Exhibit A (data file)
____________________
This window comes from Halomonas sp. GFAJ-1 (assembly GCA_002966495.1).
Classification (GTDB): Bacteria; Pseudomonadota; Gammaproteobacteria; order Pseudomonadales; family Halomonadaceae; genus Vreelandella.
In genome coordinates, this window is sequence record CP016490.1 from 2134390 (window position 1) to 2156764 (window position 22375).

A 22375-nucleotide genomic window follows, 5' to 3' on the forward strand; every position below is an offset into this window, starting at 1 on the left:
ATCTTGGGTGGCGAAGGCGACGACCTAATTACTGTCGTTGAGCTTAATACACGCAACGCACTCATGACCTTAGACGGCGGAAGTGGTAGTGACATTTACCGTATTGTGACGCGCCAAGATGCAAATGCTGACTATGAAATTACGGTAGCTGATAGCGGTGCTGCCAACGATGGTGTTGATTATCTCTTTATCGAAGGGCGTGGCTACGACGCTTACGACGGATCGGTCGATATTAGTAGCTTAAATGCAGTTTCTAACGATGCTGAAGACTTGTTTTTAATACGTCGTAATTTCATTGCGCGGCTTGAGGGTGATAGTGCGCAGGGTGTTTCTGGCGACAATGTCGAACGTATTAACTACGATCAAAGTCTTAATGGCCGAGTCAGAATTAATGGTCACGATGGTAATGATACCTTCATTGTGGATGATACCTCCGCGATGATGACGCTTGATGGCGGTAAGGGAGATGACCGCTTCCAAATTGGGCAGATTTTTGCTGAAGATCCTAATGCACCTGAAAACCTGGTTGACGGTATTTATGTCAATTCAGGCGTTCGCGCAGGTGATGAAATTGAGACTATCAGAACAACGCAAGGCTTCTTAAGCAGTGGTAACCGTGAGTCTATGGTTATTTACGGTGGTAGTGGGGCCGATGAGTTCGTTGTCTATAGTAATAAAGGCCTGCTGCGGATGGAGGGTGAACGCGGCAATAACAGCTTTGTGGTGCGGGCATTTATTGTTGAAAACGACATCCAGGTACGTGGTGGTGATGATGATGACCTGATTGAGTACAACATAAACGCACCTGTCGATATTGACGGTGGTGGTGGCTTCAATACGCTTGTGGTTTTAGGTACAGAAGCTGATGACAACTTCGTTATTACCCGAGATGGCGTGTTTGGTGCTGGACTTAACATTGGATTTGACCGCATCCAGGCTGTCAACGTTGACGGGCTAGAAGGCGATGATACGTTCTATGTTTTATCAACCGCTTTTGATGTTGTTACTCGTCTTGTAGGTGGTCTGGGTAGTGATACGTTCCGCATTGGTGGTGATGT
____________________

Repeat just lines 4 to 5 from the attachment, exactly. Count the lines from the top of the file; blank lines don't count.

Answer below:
A 22375-nucleotide genomic window follows, 5' to 3' on the forward strand; every position below is an offset into this window, starting at 1 on the left:
ATCTTGGGTGGCGAAGGCGACGACCTAATTACTGTCGTTGAGCTTAATACACGCAACGCACTCATGACCTTAGACGGCGGAAGTGGTAGTGACATTTACCGTATTGTGACGCGCCAAGATGCAAATGCTGACTATGAAATTACGGTAGCTGATAGCGGTGCTGCCAACGATGGTGTTGATTATCTCTTTATCGAAGGGCGTGGCTACGACGCTTACGACGGATCGGTCGATATTAGTAGCTTAAATGCAGTTTCTAACGATGCTGAAGACTTGTTTTTAATACGTCGTAATTTCATTGCGCGGCTTGAGGGTGATAGTGCGCAGGGTGTTTCTGGCGACAATGTCGAACGTATTAACTACGATCAAAGTCTTAATGGCCGAGTCAGAATTAATGGTCACGATGGTAATGATACCTTCATTGTGGATGATACCTCCGCGATGATGACGCTTGATGGCGGTAAGGGAGATGACCGCTTCCAAATTGGGCAGATTTTTGCTGAAGATCCTAATGCACCTGAAAACCTGGTTGACGGTATTTATGTCAATTCAGGCGTTCGCGCAGGTGATGAAATTGAGACTATCAGAACAACGCAAGGCTTCTTAAGCAGTGGTAACCGTGAGTCTATGGTTATTTACGGTGGTAGTGGGGCCGATGAGTTCGTTGTCTATAGTAATAAAGGCCTGCTGCGGATGGAGGGTGAACGCGGCAATAACAGCTTTGTGGTGCGGGCATTTATTGTTGAAAACGACATCCAGGTACGTGGTGGTGATGATGATGACCTGATTGAGTACAACATAAACGCACCTGTCGATATTGACGGTGGTGGTGGCTTCAATACGCTTGTGGTTTTAGGTACAGAAGCTGATGACAACTTCGTTATTACCCGAGATGGCGTGTTTGGTGCTGGACTTAACATTGGATTTGACCGCATCCAGGCTGTCAACGTTGACGGGCTAGAAGGCGATGATACGTTCTATGTTTTATCAACCGCTTTTGATGTTGTTACTCGTCTTGTAGGTGGTCTGGGTAGTGATACGTTCCGCATTGGTGGTGATGT